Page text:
It’s senior day in Madison, Wisconsin. The Wisconsin Badgers, which locked up its appearance in the B1G TEN Championship Game with last week’s beatdown of the Indiana Hoosiers, needs some help if it is going to secure the Leaders (Legends?) Division championship trophy (it exists). Though set for a trip to Indianapolis, the Badgers have two losses in conference play (at home to Michigan State and at Nebrasky to begin league play). Ohio State has no losses on the season and, thus, looks like the favorite to secure that
paperweight Leaders (or Legends?) Division championship trophy. A win for Ohio State in Madison gives Ohio State the honor outright. Meanwhile, Wisconsin needs Ohio State to lose the rest of the way if it is going to be Leaders (Legends?) Division champion on something other than a technicality.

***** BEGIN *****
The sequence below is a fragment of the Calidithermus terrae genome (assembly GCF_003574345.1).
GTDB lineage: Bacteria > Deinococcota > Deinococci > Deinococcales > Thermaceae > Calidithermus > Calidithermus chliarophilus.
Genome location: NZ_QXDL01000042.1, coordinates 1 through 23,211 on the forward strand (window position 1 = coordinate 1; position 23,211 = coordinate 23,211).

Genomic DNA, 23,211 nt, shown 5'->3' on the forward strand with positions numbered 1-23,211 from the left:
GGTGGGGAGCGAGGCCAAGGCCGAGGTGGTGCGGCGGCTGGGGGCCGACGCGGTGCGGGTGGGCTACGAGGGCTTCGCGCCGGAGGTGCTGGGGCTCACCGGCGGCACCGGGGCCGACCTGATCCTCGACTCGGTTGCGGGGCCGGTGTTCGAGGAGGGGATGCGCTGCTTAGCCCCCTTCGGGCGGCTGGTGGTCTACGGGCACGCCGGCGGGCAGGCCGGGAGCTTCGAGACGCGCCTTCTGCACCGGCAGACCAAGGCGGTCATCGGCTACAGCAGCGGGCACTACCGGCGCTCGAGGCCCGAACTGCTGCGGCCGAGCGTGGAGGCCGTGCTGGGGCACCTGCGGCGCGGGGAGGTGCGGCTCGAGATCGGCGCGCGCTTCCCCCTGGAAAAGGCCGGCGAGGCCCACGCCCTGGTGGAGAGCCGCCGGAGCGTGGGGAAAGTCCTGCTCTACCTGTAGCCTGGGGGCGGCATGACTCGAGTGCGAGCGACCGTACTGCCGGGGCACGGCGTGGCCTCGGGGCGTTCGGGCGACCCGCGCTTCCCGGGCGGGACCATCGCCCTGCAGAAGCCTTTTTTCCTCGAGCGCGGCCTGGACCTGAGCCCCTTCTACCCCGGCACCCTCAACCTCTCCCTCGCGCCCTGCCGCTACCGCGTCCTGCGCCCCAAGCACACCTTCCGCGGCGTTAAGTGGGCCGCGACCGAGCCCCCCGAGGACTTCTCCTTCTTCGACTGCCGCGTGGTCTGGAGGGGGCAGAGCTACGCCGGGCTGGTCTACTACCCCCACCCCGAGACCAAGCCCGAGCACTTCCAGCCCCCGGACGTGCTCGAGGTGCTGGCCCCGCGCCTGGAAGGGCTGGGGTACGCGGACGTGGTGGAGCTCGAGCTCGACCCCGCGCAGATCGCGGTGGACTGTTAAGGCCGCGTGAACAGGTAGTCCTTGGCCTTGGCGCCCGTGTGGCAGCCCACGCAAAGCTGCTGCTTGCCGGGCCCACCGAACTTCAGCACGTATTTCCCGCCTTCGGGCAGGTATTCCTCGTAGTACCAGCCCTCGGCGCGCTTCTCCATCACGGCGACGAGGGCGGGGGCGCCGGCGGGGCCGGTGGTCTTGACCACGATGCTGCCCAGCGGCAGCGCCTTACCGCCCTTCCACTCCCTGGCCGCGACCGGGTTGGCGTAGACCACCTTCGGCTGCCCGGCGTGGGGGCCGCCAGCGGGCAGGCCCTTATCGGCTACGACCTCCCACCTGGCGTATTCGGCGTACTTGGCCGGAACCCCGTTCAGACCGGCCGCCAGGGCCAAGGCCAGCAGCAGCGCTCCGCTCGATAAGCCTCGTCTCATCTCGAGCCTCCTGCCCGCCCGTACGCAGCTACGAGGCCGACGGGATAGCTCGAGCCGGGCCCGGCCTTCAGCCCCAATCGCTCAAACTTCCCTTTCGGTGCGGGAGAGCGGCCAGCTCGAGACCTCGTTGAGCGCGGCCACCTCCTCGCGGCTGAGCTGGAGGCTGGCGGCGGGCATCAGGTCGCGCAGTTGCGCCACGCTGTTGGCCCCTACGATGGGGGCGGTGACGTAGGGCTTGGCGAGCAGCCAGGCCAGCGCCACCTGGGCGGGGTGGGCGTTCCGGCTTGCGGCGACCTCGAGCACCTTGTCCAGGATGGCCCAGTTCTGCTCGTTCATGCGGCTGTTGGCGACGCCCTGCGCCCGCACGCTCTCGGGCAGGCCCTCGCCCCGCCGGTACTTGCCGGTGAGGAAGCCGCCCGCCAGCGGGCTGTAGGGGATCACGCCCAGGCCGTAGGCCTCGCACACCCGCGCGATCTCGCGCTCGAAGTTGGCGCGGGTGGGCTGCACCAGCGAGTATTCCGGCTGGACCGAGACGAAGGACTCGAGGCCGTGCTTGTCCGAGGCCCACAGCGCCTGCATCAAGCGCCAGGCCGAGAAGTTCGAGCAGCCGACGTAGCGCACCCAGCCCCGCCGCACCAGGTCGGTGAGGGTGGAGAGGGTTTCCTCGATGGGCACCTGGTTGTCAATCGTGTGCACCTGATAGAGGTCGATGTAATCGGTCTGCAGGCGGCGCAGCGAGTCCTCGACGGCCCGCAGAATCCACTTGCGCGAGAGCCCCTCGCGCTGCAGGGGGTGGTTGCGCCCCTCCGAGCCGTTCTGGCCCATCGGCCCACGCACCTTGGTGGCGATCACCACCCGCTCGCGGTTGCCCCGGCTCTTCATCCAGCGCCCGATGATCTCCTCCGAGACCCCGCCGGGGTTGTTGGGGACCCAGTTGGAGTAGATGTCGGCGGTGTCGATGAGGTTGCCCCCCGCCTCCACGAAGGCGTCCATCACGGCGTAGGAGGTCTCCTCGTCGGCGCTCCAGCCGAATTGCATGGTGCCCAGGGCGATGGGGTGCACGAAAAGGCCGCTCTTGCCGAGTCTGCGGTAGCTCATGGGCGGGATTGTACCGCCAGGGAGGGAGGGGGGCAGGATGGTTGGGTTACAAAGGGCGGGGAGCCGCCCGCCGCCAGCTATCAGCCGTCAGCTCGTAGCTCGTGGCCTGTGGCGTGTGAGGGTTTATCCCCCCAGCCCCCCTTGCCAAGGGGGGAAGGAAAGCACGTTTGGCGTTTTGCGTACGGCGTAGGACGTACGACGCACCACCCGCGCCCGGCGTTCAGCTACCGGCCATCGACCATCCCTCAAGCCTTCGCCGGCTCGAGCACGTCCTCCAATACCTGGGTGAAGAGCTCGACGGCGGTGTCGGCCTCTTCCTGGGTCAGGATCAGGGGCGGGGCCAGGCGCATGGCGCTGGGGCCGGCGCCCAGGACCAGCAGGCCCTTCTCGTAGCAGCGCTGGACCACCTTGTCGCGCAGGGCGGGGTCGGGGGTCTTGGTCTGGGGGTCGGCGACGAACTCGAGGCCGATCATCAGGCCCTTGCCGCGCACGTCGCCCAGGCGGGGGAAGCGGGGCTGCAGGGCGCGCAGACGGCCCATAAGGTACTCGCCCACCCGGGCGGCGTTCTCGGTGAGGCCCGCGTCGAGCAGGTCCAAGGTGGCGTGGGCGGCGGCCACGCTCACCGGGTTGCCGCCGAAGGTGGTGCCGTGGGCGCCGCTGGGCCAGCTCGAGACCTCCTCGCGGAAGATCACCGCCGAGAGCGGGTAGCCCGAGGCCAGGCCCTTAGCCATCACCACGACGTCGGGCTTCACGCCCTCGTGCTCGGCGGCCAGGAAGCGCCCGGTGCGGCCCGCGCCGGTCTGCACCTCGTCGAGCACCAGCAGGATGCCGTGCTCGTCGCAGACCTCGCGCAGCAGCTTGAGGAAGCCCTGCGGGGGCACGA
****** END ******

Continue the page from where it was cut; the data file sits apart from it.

Maybe this looked like a game that played much more in Ohio State’s favor a month ago. Wisconsin was struggling, including that hilarious effort against Oregon State in Corvallis. Meanwhile, Ohio State’s offense demonstrated supreme confidence in executing the new offense implemented by Urban Meyer and Tom Herman. Still, our defense looked like a shell of itself a month ago, much like Wisconsin’s offense looked like a shell of its former self. Fast forward a month later, and both teams appear to have hit their peak this season. Though Michigan State’s defense shut it down, Wisconsin’s offense has 42 points a game in the four wins after losing the conference opener in Lincoln. For its part, Ohio State’s defense finally looked proficient in ending any hopes of an upset bid by the Illinois Fighting Illini, also shutting down the Penn State run game the week before that in Happy Valley. Coming off a much needed bye, Ohio State is set for two consecutive clashes with the conference’s best. In this preview, I go over the Wisconsin offense and defense. You know them well enough by now.